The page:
Avoidance learning is a type of operant conditioning where a person learns a behavior in order to avoid an unpleasant or stressful situation. Research papers on avoidance learning discuss the fact that the learned behavior removes the individual from the unwanted situation. What puzzles many scientists this that the reinforcement is the absence of punishment. Let us write your research paper on avoidance learning so that you understand the complex interaction of this two-stage process. Avoidance learning research papers have been written by psychology experts. We can produce a custom written project following your guidelines.
The Two Stages of Avoidance Learning
In order to explain avoidance learning, psychologists maintain that avoidance learning is a two-stage process.
- In the first stage, the individual experiences classical conditioning, where a stimulus is paired with a punishment. The individual then develops a fear response in association with the stimulus.
- During the second stage, the individual undergoes operant conditioning, and realizes that a behavior, or action, in response to the stimulus eliminates the stressful outcome.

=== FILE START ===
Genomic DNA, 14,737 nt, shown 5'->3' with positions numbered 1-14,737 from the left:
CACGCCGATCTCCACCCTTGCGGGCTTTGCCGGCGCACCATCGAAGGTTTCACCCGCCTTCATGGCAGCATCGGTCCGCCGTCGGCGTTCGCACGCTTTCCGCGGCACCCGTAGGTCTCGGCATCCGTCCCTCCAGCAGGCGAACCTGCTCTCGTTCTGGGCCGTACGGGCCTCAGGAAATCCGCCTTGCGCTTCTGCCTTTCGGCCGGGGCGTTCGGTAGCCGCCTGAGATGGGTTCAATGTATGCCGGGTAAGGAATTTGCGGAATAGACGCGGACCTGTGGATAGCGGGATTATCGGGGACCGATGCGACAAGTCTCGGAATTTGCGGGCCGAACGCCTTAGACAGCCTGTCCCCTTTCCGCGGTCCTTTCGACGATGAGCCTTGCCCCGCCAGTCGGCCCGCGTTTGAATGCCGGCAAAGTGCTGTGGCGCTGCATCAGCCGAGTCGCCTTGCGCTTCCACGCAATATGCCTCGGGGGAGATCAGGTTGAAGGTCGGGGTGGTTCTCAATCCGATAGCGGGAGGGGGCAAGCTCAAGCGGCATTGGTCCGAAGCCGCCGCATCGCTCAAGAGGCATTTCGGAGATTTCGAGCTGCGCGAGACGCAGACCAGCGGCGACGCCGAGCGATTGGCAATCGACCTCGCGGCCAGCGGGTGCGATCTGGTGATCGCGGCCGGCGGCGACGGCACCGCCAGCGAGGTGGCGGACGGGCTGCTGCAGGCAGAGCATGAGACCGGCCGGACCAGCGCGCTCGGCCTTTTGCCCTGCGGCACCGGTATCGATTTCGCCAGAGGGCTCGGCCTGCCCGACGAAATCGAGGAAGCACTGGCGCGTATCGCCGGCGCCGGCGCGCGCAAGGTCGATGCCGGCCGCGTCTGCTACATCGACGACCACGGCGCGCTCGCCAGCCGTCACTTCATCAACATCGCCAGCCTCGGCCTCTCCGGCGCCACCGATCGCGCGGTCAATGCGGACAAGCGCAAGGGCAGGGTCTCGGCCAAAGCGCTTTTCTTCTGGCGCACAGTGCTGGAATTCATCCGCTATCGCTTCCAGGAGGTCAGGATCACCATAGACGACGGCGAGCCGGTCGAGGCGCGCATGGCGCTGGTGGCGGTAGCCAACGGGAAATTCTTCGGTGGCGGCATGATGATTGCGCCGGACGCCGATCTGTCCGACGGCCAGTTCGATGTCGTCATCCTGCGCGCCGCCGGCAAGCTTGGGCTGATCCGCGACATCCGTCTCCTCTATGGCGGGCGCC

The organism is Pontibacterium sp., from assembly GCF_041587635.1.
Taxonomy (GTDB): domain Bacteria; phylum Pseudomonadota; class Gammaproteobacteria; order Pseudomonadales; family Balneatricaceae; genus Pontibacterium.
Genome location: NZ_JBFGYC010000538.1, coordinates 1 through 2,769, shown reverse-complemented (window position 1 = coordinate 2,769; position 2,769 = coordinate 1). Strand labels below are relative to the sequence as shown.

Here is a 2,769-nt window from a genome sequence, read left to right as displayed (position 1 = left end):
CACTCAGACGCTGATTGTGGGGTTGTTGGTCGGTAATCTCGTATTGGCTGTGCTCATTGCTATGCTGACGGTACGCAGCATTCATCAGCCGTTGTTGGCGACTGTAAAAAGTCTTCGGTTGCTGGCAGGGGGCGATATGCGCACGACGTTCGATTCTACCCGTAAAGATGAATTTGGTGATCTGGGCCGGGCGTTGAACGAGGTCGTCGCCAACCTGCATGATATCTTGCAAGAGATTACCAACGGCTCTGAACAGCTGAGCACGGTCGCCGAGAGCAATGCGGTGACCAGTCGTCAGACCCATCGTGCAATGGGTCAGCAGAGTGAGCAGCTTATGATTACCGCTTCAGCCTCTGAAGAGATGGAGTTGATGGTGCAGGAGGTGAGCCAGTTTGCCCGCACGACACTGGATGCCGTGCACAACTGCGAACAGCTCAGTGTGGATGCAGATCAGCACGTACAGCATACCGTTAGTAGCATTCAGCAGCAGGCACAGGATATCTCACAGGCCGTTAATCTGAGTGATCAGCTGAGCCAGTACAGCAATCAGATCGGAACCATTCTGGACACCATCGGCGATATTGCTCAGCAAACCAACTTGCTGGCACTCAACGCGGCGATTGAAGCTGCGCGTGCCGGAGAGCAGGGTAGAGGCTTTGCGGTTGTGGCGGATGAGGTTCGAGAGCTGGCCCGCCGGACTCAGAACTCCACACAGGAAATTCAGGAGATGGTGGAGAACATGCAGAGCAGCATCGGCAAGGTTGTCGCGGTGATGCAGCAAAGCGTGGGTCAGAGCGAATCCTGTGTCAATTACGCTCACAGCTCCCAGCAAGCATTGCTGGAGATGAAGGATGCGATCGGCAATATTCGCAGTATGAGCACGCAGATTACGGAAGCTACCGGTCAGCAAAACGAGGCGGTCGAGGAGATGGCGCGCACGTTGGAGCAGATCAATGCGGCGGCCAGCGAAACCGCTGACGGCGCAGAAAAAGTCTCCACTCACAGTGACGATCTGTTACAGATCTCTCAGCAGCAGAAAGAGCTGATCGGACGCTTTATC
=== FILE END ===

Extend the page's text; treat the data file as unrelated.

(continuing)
History of Avoidance Learning Research
Hobart Mowrer (1907-1982) first developed the two-factor theory that forms the basis of avoidance learning. Mowrer suggested that fear is an acquired drive in animal and human behavior and that reductions in fear are reinforcing of behavior. A person's avoidance response is reinforced by the termination of the conditioned stimulus.
There are two types of avoidance learning, active and passive. Under the active form, behavior is learned when an action occurs. For example, you learn that hot sand will burn bare feet. Under the passive form, the same behavior is produced without the action, either through prior experience or advice.